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Costa Rican Health Minister concerned about COVID-19 hospital capacity

Costa Rica’s Health Minister, Daniel Salas, warned Tuesday that the country could approach a saturation of its health system due to the rapid spread of COVID-19 cases.

He issued the warning as the country of 5 million inhabitants reached a record number of 500 hospitalizations due to the coronavirus, of which 236 people are in intensive care units (ICU).

Costa Rica can allocate up to 359 ICU beds for coronavirus patients. An additional 986 can accommodate less-serious cases, though using them affects other health services.

“The collapse seems to be close to happening. We have 65% of the [coronavirus] ICU beds occupied,” Salas warned at the daily press conference.

“We are in a very delicate situation as a country,” added Salas, whose father recently contracted the disease.

Costa Rica was considered an exemplary country in controlling the pandemic over the first months of the pandemic, but infections have grown rapidly since economic opening began in June.

As of Tuesday, the country has reported 49,897 cumulative cases and 531 deaths associated with COVID-19.

“That figure is what can be identified, but there are many more cases that exist,” acknowledged Salas.

Despite the figures, Costa Rica on Wednesday began its “Controlled Open” phase, allowing for expanded economic activity. The country has also reopened to tourists from authorized countries and U.S. states.

The pandemic has had a significant impact on businesses; unemployment reached a record high of 24% in the April-June quarter.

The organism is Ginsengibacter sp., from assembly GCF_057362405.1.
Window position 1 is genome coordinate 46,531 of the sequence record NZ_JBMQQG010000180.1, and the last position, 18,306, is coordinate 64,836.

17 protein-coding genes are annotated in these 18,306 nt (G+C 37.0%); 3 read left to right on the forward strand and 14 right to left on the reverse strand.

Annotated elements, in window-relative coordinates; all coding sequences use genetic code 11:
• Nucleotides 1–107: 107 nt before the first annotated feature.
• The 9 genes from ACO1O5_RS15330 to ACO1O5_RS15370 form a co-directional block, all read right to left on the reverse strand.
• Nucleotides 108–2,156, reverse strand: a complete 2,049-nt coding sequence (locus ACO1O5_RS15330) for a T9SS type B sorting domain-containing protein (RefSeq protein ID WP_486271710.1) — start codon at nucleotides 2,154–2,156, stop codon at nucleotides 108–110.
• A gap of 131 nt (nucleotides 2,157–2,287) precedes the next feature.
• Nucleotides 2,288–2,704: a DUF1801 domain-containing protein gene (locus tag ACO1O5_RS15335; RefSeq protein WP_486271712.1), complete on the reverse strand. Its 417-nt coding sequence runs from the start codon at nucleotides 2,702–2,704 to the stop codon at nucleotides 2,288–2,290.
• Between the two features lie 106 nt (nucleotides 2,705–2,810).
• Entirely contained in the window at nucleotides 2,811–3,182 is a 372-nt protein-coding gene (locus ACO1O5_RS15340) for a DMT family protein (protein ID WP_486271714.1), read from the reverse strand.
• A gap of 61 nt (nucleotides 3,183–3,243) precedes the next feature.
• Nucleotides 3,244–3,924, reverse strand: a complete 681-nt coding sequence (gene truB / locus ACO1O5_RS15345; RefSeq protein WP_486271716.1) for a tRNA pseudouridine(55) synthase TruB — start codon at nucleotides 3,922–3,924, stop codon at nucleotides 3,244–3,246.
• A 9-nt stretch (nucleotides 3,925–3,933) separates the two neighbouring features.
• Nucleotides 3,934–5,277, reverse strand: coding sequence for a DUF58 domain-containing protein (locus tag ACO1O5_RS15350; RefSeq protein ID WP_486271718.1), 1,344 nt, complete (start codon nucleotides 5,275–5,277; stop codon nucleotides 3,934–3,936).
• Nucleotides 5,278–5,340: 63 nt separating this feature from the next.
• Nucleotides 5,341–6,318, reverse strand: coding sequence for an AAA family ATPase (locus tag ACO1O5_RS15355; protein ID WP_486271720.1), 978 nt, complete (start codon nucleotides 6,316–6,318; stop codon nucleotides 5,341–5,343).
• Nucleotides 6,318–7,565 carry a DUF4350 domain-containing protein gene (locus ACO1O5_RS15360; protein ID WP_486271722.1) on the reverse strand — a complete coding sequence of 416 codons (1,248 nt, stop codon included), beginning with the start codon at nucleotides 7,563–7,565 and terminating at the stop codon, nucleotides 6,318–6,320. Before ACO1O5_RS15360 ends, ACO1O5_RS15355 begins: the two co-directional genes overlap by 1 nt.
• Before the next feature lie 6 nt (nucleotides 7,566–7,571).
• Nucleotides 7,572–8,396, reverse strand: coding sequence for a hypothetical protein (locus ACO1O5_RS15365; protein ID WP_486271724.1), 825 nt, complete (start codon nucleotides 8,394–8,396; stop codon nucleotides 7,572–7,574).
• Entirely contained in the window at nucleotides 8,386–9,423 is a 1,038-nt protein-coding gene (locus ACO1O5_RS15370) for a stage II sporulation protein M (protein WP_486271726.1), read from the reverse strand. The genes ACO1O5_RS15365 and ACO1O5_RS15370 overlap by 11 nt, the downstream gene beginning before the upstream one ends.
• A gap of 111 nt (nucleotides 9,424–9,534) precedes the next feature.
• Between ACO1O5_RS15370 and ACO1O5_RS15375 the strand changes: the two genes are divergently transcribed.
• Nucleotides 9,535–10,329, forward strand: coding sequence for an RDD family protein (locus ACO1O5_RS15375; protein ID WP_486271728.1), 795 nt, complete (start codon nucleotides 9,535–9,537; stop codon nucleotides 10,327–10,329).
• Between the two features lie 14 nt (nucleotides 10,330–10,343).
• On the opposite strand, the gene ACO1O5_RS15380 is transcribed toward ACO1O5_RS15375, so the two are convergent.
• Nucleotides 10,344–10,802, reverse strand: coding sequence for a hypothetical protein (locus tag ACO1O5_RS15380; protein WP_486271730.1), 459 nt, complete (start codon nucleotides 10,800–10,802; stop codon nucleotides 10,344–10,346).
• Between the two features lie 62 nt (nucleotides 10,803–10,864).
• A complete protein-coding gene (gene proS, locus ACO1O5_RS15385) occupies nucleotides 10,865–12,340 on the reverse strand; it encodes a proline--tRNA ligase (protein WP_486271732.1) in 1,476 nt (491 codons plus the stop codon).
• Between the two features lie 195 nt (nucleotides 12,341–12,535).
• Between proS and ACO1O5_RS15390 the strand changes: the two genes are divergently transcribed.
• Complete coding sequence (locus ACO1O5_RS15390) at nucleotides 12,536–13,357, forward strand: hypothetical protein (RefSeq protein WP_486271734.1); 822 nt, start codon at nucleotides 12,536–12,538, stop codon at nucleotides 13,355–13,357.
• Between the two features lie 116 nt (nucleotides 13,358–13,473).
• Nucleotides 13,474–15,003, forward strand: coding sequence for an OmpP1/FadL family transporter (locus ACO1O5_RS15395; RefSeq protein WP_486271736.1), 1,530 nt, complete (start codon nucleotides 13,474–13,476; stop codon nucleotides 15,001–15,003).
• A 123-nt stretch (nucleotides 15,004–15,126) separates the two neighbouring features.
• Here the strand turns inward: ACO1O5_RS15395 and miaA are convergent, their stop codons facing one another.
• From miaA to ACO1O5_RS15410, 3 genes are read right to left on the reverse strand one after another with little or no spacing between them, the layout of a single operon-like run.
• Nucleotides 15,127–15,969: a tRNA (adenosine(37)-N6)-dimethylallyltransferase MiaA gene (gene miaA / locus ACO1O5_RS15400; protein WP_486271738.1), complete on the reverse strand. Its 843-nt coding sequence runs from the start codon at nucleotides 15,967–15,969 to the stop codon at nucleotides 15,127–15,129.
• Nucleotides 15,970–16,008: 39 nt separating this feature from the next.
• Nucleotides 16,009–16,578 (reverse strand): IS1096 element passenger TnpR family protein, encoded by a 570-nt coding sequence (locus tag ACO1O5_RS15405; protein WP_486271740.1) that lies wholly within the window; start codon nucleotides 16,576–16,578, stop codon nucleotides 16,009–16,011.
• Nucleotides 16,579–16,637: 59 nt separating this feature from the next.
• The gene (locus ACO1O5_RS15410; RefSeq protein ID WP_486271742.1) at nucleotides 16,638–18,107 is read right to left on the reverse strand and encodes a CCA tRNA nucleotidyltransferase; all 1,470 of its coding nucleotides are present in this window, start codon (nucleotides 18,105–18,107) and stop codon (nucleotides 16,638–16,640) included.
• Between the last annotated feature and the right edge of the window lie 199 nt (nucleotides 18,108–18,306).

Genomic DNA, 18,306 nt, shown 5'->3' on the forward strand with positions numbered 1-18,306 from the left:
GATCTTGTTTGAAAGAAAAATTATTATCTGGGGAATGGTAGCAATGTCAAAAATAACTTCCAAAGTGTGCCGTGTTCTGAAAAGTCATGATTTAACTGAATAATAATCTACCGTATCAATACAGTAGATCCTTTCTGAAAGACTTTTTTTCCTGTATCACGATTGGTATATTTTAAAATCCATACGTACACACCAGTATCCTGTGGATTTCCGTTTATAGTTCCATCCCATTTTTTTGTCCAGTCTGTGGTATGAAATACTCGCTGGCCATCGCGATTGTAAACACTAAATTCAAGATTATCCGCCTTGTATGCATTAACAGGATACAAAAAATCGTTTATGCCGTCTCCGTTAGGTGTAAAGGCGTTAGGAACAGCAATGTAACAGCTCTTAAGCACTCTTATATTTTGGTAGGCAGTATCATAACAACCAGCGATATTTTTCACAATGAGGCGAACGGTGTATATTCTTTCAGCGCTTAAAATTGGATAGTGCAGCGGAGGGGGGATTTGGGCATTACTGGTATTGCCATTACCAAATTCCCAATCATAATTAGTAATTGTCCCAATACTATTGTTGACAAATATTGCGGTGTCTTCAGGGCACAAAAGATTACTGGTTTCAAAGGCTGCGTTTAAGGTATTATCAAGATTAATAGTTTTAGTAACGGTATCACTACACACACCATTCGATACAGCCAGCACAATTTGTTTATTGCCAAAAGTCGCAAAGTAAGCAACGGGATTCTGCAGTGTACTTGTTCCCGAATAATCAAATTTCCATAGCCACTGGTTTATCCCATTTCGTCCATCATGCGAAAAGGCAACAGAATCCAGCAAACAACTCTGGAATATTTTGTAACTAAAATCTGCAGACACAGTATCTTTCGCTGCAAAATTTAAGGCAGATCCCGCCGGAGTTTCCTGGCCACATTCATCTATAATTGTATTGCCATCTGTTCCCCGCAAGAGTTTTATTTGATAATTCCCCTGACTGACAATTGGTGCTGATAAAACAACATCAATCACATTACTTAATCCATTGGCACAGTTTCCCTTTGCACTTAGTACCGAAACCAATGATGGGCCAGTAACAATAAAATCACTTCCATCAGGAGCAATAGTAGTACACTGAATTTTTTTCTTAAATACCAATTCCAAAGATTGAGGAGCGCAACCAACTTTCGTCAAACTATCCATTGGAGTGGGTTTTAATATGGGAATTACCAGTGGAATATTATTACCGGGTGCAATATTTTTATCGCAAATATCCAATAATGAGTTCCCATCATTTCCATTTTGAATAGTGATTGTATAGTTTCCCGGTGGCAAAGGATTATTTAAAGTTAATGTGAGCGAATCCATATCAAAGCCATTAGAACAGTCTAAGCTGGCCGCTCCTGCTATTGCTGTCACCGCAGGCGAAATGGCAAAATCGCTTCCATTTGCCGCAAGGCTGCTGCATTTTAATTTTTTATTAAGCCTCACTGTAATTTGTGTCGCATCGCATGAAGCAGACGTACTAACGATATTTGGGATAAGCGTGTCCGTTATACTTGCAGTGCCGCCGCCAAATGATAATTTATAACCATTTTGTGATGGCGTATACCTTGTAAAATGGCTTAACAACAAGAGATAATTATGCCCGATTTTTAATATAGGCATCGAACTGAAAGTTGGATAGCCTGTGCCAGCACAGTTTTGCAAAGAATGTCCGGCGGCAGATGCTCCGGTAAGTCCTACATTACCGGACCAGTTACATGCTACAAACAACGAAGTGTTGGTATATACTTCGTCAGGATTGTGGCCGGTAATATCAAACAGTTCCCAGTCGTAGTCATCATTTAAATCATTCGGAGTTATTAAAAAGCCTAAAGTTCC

The greatest sources of contagion are in the San José metropolitan area and neighboring cities, the most densely populated area in the country.

“There is a weariness of the population (with ongoing measures) — we understand that feeling — but we cannot enter into a denial of the pandemic and think that the virus is no longer there. The virus is taking a very negative route,” Salas said.

Eighth leading cause of death

COVID-19 is Costa Rica’s eighth-leading cause of death when compared to 2016-18 data, Salas said Tuesday.

“Just last Thursday, it was the tenth-leading cause of death, and today it is the eighth compared to that historical,” he said.

Salas didn’t provide supporting data, but Costa Rica’s 10.39 COVID-19-related deaths per 100,000 inhabitants would place the disease near circulatory illnesses (11.73 deaths per 100,000 in 2017) and tumors (10.2 deaths per 100,000), according to a 2019 Health Ministry analysis (PDF link).

The 531 COVID-19-related deaths comprise 329 men and 202 women, with an age range of 19 to 100 years. The majority of the deaths have occurred in elderly adults; nearly 11% of the 3,194 elderly adults who tested positive for SARS-CoV-2 have died (346 people).

“We have to continue assuming a responsible attitude at all times,” Salas said.

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